Characterization of the response of B. methanolicus to 5-aminovalerate

Carsten Haupka and Luciana Brito from the C1Pro teams of Bielefeld Unversity and NTNU characterized the response of B. methanolicus to 5-aminovalerate. B. methanolicus exhibits low tolerance to 5AVA, but not to related short-chain (C4-C6) amino acids, diamines and dicarboxylic acids. A combined adaptive laboratory (ALE), omics, and genetics approach helped elucidating the physiological response of B. methanolicus to 5-aminovalerate and will guide future strain development for its production from methanol.

 

Haupka, C, Brito LF, Busche T, Wibberg D, Wendisch VF (2021) Genomic and transcriptomic investigation of the physiological response of the methylotroph Bacillus methanolicus to 5-aminovalerate. Front. Microbiol. 12: 664598. doi: 10.3389/fmicb.2021.664598

 

Dissemination of C1Pro activities in Teutolab Biotechnologie Online

Dissemination of C1Pro activities in Teutolab Biotechnologie Online

January, 2021: As part of our dissemination activities, Kerstin Schultenkämper and Tatjana Walter explained their research to pupils in Teutolab-Biotechnologie-Online: The video covers ERACoBioTech projects C1Pro and INDIE.

 

Flux enforcement for fermentative production of 5-aminovalerate and glutarate by Corynebacterium glutamicum

Flux enforcement for fermentative production of 5-aminovalerate and glutarate by Corynebacterium glutamicum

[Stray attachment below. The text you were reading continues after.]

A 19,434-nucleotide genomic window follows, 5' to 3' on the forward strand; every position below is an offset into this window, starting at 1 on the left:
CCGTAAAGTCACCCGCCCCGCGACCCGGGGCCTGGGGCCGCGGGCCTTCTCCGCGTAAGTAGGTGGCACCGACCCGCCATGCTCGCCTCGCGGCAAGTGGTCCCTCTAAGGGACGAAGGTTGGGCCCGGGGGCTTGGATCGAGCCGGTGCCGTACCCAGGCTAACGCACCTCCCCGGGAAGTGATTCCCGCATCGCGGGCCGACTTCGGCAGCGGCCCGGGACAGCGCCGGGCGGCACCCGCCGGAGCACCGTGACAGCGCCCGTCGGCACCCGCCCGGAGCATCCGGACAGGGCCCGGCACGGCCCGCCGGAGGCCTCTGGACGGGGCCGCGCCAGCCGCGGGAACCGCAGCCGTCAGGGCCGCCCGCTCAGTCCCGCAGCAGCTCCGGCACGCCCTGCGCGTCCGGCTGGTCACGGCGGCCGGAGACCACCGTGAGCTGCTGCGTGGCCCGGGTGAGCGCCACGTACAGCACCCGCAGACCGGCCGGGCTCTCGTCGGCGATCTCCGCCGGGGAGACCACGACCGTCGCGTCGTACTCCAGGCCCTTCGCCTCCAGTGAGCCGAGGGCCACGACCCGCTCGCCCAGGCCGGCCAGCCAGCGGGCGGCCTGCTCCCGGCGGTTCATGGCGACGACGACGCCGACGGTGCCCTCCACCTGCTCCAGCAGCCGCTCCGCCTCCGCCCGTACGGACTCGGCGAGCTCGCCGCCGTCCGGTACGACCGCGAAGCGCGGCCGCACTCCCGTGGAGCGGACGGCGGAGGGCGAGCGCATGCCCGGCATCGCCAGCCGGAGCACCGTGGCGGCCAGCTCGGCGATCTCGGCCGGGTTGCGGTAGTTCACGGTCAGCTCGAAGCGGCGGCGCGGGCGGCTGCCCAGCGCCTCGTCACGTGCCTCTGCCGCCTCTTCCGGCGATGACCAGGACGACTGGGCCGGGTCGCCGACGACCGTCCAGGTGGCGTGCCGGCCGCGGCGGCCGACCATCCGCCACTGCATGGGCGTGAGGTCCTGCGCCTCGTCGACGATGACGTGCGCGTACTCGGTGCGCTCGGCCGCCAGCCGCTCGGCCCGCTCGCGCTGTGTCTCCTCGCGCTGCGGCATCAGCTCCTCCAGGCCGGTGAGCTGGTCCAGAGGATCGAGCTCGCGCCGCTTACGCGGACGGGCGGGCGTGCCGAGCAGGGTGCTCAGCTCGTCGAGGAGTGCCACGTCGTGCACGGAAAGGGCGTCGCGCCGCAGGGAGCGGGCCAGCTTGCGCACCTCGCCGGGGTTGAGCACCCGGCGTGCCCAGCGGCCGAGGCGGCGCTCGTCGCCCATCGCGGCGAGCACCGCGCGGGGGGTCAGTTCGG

Carsten Haupka, Baudoin Délepine, Marta Irla, Stéphanie Heux and Volker F. Wendisch from the C1Pro teams of INSA, NTNU and UNIBI experimentally determined the efficiencies of flux enforcement with either one or two coupling sites for production of glutarate via 5-aminovalerate. Flux enforcement may be suitable for methanol-based 5-aminovalerate production by B. methanolicus once gene deletions are possible in this bacterium.

 

Haupka C, Délepine B, Irla M, Heux S, Wendisch VF (2020) Flux enforcement for fermentative production of 5-aminovalerate and glutarate by Corynebacterium glutamicum. Catalysts 10: 1065. doi: https://doi.org/10.3390/catal10091065

 

Methanol-dependent growth in non-methylotrophic bacterium

Methanol-dependent growth in non-methylotrophic bacterium

Based on their fruitful collaboration on methylotrophic Bacillus methanolicus the C1Pro teams from UNIBI,  NTNU and INSA constructed and characterized a methanol-essential Corynebacterium glutamicum strain. Adaptive laboratory evolution (ALE) selected for faster methanol-dependent growth. Of the mutations identified by genome sequencing, three were causal. They (1) increased expression of methylotrophic transgenes, (2) enhanced riboflavin supply and (3) reduced formation of the methionine-analogue O-methyl-homoserine in the methanethiol pathway. The results may help to further our cross-species understanding of using methanol for growth and production.